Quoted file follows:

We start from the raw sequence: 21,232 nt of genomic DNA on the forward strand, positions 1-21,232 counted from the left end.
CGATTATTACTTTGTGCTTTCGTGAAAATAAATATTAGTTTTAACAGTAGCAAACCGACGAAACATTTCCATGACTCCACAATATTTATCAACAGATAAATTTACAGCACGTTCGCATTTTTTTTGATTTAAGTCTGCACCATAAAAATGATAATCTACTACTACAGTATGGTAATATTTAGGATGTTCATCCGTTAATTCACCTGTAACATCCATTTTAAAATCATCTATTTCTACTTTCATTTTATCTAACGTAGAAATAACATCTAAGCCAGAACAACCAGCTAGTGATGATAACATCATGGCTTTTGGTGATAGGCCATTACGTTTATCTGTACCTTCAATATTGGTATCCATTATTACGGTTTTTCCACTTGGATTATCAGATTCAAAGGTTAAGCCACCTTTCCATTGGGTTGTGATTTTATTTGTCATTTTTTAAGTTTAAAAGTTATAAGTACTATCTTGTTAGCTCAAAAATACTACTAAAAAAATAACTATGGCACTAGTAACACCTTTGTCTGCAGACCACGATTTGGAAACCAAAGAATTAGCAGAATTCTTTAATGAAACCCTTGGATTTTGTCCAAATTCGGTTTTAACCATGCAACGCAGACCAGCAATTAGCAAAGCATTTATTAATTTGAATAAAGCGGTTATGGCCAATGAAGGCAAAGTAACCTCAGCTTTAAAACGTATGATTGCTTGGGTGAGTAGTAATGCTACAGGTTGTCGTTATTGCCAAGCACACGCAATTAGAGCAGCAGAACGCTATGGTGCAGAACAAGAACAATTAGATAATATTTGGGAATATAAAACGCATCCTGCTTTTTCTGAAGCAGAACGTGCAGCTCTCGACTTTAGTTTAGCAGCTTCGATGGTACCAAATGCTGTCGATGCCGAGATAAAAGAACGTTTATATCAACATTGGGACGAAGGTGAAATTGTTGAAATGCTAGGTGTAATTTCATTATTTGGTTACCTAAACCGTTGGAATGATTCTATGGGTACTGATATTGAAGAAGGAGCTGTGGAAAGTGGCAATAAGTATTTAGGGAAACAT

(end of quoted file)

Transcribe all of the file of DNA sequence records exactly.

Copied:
We start from the raw sequence: 21,232 nt of genomic DNA on the forward strand, positions 1-21,232 counted from the left end.
CGATTATTACTTTGTGCTTTCGTGAAAATAAATATTAGTTTTAACAGTAGCAAACCGACGAAACATTTCCATGACTCCACAATATTTATCAACAGATAAATTTACAGCACGTTCGCATTTTTTTTGATTTAAGTCTGCACCATAAAAATGATAATCTACTACTACAGTATGGTAATATTTAGGATGTTCATCCGTTAATTCACCTGTAACATCCATTTTAAAATCATCTATTTCTACTTTCATTTTATCTAACGTAGAAATAACATCTAAGCCAGAACAACCAGCTAGTGATGATAACATCATGGCTTTTGGTGATAGGCCATTACGTTTATCTGTACCTTCAATATTGGTATCCATTATTACGGTTTTTCCACTTGGATTATCAGATTCAAAGGTTAAGCCACCTTTCCATTGGGTTGTGATTTTATTTGTCATTTTTTAAGTTTAAAAGTTATAAGTACTATCTTGTTAGCTCAAAAATACTACTAAAAAAATAACTATGGCACTAGTAACACCTTTGTCTGCAGACCACGATTTGGAAACCAAAGAATTAGCAGAATTCTTTAATGAAACCCTTGGATTTTGTCCAAATTCGGTTTTAACCATGCAACGCAGACCAGCAATTAGCAAAGCATTTATTAATTTGAATAAAGCGGTTATGGCCAATGAAGGCAAAGTAACCTCAGCTTTAAAACGTATGATTGCTTGGGTGAGTAGTAATGCTACAGGTTGTCGTTATTGCCAAGCACACGCAATTAGAGCAGCAGAACGCTATGGTGCAGAACAAGAACAATTAGATAATATTTGGGAATATAAAACGCATCCTGCTTTTTCTGAAGCAGAACGTGCAGCTCTCGACTTTAGTTTAGCAGCTTCGATGGTACCAAATGCTGTCGATGCCGAGATAAAAGAACGTTTATATCAACATTGGGACGAAGGTGAAATTGTTGAAATGCTAGGTGTAATTTCATTATTTGGTTACCTAAACCGTTGGAATGATTCTATGGGTACTGATATTGAAGAAGGAGCTGTGGAAAGTGGCAATAAGTATTTAGGGAAACAT